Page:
Simplicity & Contentment

2018: May You Grow In Simplicity & Contentment

In the New Year, may you enjoy the best possible health and great happiness. What’s more, for the sake of life on earth, may you know bliss as you grow in simplicity & contentment.

“But what will you do with the worn-out robes, Master Ananda?”

Zen practice aims to deepen our sense of connection with all things through meditation and right living. Right living means appreciating the preciousness and fragility of each thing just as it is. In Zen practice we’re mindfully open to the world. Simultaneously, we look for ways to ameliorate the affects of our unavoidable participation in the mindless destructiveness of our shared modern life. We aim to live simply, in ways that entail as much good and as little harm to others as possible.

I plan to take on a couple of concrete harm reduction projects in 2018. One involves dramatically reducing the amount of plastic in my life in the future. Here’s a link to a website called My Plastic Free Life where I plan to get valuable tips on making progress on my goal:

Isn’t it interesting that the world’s scripture based religions consistently challenge us to live in healthy and sustainable ways? They say, “Live simply, non-violently, peacefully, and harmlessly.” Yet the world is the way it is now. It seems we’ve built a wall in our lives between what’s “spiritual” and the way we live life.  This really can’t go on.  It’s unsustainable.

In Zen, simplicity is at the core of our approach. Simplicity guides us to look for and share down-to-earth and wholesome alternatives to the careless waste and violence that’s ruining our world. This approach is deeply engrained in Zen. It goes back to Zen’s Founder, the Buddha himself.

Simplicity & Contentment

Here’s an example of what I mean:

Long ago in far away Indian, the Buddha told a story[1] that went something like this:

One afternoon, King Udena and his harem were enjoying themselves in a royal park.  Then they heard that Venerable Ananda was sitting under a nearby tree. It may go without saying, but Ananda was the cousin and well-loved attendant to the Buddha and a great Dharma teacher in his own right.

Notably, when the king’s harem heard that Ananda was nearby, they approached the king and said, “Your majesty, our teacher the reverend Ananda is sitting nearby. We would like to see the reverend Ananda.” Thus reluctantly, one might even say jealously, the king said, “In that case, go see Ananda the contemplative.”

As the story goes, Ananda happily shared the teaching with his students. Consequently, they were delighted. So much so, in fact that they gave him 500 monks’ robes.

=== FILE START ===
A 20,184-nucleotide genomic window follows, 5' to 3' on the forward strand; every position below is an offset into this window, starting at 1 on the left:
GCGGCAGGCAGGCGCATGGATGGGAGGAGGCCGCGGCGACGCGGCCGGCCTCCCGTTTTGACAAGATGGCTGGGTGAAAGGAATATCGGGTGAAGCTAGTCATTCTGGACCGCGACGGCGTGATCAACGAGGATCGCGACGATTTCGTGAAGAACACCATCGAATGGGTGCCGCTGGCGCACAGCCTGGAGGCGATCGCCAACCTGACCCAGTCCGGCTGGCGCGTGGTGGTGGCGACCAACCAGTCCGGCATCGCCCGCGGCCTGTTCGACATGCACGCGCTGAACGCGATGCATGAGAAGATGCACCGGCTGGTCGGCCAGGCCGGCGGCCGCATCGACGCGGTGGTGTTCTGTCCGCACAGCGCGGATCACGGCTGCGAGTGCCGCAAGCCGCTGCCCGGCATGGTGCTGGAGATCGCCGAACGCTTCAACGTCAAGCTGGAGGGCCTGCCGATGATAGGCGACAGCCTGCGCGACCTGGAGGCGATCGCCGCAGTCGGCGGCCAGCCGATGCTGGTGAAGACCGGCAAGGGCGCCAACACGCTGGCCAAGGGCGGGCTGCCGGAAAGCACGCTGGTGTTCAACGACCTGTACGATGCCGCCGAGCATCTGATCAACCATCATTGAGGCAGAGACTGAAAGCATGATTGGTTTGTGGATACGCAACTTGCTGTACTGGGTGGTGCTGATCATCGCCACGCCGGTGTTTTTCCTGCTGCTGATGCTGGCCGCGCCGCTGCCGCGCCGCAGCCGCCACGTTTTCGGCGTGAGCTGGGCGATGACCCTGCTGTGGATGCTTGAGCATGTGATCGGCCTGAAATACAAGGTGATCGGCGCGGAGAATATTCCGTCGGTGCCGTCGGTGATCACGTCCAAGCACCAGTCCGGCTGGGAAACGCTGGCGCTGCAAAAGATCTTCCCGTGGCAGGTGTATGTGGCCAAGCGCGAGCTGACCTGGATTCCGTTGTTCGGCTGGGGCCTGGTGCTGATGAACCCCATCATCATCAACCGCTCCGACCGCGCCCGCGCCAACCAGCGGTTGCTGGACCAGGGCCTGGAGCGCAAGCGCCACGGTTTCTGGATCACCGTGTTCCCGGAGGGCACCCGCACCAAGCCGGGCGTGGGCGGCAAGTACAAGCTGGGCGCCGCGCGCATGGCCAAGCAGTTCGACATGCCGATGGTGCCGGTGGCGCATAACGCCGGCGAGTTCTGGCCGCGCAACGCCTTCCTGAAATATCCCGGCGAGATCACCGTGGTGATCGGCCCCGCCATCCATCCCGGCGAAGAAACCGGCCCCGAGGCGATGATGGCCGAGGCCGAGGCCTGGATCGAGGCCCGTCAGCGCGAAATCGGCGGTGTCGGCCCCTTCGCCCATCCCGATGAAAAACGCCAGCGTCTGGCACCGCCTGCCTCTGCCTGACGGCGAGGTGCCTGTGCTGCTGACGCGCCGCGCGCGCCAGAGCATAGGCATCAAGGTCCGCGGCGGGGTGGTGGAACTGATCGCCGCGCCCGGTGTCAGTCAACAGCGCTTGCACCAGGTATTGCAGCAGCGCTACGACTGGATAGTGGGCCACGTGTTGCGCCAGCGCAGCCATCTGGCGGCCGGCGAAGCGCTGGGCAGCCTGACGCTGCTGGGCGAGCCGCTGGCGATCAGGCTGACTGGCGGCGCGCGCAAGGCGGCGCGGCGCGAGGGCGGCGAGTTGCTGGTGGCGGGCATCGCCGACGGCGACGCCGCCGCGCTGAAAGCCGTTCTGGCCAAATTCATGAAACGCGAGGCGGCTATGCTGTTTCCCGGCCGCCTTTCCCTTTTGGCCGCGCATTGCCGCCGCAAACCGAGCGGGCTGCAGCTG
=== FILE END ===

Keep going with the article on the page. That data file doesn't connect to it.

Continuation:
Zero Waste Living

However, when the harem returned and told King Udena about their gift, he was filled with a smoldering anger. He asked and spread questions about like, “How can that contemplative accept so many robes? Is he opening a cloth-business? Is he going to start selling robes?

Time passed and the still-upset king went to see Ananda. Upon arriving and then getting the normal social courtesies out of the way, King Udena asked, “Venerable Ananda, did my harem pay you a visit?” “Yes, great king,” said Ananda. “And did they give you anything?” “They gave me 500 monks robes, great king.” “And what on earth,” asked the king in a huff, “are you planning to do with 500 robes?”

“Well,” said Ananda, “we will share them with monks who have worn-out robs, great king.”
“But what will you do with the worn-out robes, Master Ananda?”
“We’ll make canopies, great king.”
“But what will you do with the old canopies, Master Ananda?”
“We’ll make mattress covers, great king.”
“And the worn-out covers, Master Ananda?”
“We’ll make floor coverings, great king.”
“And what will you do with the old floor coverings, Master Ananda?”
“We’ll make foot-wiping cloths, great king.”
“And the discarded clothes, Master Ananda?”
“We’ll make dust-rags with them, great king.”
“But what will you do with the old, worn-out dust-rags, Master Ananda?”
“Having kneaded them together with clay, we’ll use the mixture as plaster, great king.”

Then King Udena thought to himself, “These monks use everything well—they make no waste.” Consequently, the king gave Ananda another 500 monks robes.

It goes without saying, perhaps, but the resource conserving and sustainable way of life illuminated by the tale of the 500 robes was widespread on our globe before the “triumph” of mass consumer culture.  It’s a way of life we celebrate and aim to live in Zen practice.

Ancient Wisdom

Fortunately, there is a growing movement in America and around the world called “Zero Waste.” This is a hopeful trend indeed!  We can celebrate this movement as we explore ways to apply its ancient wisdom to modern living.  Here’s an interesting website that I hope we can learn from in 2018:

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Please visit a Sweeping Heart Zen event if and when the spirit moves you.  We’re in historic Gloucester on Boston’s North Shore.  Here’s a link to our calendar:

Happy New Year! I hope you have a wonderful week!

[1] The story is based on the Cullavagga as translated by Ajahn Thanissaro in his delightful anthology entitled The Buddha Smiles. You can download a free pdf at: